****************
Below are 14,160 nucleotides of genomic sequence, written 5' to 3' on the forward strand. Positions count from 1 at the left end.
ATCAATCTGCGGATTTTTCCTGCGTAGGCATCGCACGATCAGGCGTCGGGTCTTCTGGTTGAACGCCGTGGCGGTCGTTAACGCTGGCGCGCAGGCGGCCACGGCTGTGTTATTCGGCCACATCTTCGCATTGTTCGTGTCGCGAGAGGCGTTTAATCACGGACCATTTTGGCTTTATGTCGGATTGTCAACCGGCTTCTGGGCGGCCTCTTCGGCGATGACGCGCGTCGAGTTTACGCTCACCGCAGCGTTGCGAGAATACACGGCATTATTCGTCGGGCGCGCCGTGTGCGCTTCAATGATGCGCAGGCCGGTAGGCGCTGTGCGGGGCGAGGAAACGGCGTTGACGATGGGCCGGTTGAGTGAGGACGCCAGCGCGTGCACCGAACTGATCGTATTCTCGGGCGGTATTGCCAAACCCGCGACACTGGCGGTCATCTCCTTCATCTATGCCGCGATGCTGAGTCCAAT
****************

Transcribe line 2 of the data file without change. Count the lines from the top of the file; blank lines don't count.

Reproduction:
ATCAATCTGCGGATTTTTCCTGCGTAGGCATCGCACGATCAGGCGTCGGGTCTTCTGGTTGAACGCCGTGGCGGTCGTTAACGCTGGCGCGCAGGCGGCCACGGCTGTGTTATTCGGCCACATCTTCGCATTGTTCGTGTCGCGAGAGGCGTTTAATCACGGACCATTTTGGCTTTATGTCGGATTGTCAACCGGCTTCTGGGCGGCCTCTTCGGCGATGACGCGCGTCGAGTTTACGCTCACCGCAGCGTTGCGAGAATACACGGCATTATTCGTCGGGCGCGCCGTGTGCGCTTCAATGATGCGCAGGCCGGTAGGCGCTGTGCGGGGCGAGGAAACGGCGTTGACGATGGGCCGGTTGAGTGAGGACGCCAGCGCGTGCACCGAACTGATCGTATTCTCGGGCGGTATTGCCAAACCCGCGACACTGGCGGTCATCTCCTTCATCTATGCCGCGATGCTGAGTCCAAT